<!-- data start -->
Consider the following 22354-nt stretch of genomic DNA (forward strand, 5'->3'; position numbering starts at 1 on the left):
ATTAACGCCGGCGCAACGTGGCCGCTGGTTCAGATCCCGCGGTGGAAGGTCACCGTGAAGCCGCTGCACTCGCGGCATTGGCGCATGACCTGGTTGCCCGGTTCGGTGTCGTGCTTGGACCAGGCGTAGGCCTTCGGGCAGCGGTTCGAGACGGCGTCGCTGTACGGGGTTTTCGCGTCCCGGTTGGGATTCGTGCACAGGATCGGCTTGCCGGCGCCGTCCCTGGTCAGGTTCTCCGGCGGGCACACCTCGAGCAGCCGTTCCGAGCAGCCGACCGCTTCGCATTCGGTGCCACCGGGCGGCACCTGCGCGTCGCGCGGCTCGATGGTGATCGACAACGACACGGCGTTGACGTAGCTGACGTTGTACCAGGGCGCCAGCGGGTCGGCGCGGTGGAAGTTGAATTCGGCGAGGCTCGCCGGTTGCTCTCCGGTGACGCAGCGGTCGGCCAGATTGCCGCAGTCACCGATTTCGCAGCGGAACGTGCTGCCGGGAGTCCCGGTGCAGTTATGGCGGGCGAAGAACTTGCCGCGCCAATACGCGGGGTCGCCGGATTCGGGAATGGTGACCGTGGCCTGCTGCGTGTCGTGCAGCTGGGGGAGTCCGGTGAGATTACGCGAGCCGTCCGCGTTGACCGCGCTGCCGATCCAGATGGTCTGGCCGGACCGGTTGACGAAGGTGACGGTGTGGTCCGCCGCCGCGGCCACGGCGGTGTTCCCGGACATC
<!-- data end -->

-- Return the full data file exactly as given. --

Consider the following 22354-nt stretch of genomic DNA (forward strand, 5'->3'; position numbering starts at 1 on the left):
ATTAACGCCGGCGCAACGTGGCCGCTGGTTCAGATCCCGCGGTGGAAGGTCACCGTGAAGCCGCTGCACTCGCGGCATTGGCGCATGACCTGGTTGCCCGGTTCGGTGTCGTGCTTGGACCAGGCGTAGGCCTTCGGGCAGCGGTTCGAGACGGCGTCGCTGTACGGGGTTTTCGCGTCCCGGTTGGGATTCGTGCACAGGATCGGCTTGCCGGCGCCGTCCCTGGTCAGGTTCTCCGGCGGGCACACCTCGAGCAGCCGTTCCGAGCAGCCGACCGCTTCGCATTCGGTGCCACCGGGCGGCACCTGCGCGTCGCGCGGCTCGATGGTGATCGACAACGACACGGCGTTGACGTAGCTGACGTTGTACCAGGGCGCCAGCGGGTCGGCGCGGTGGAAGTTGAATTCGGCGAGGCTCGCCGGTTGCTCTCCGGTGACGCAGCGGTCGGCCAGATTGCCGCAGTCACCGATTTCGCAGCGGAACGTGCTGCCGGGAGTCCCGGTGCAGTTATGGCGGGCGAAGAACTTGCCGCGCCAATACGCGGGGTCGCCGGATTCGGGAATGGTGACCGTGGCCTGCTGCGTGTCGTGCAGCTGGGGGAGTCCGGTGAGATTACGCGAGCCGTCCGCGTTGACCGCGCTGCCGATCCAGATGGTCTGGCCGGACCGGTTGACGAAGGTGACGGTGTGGTCCGCCGCCGCGGCCACGGCGGTGTTCCCGGACATC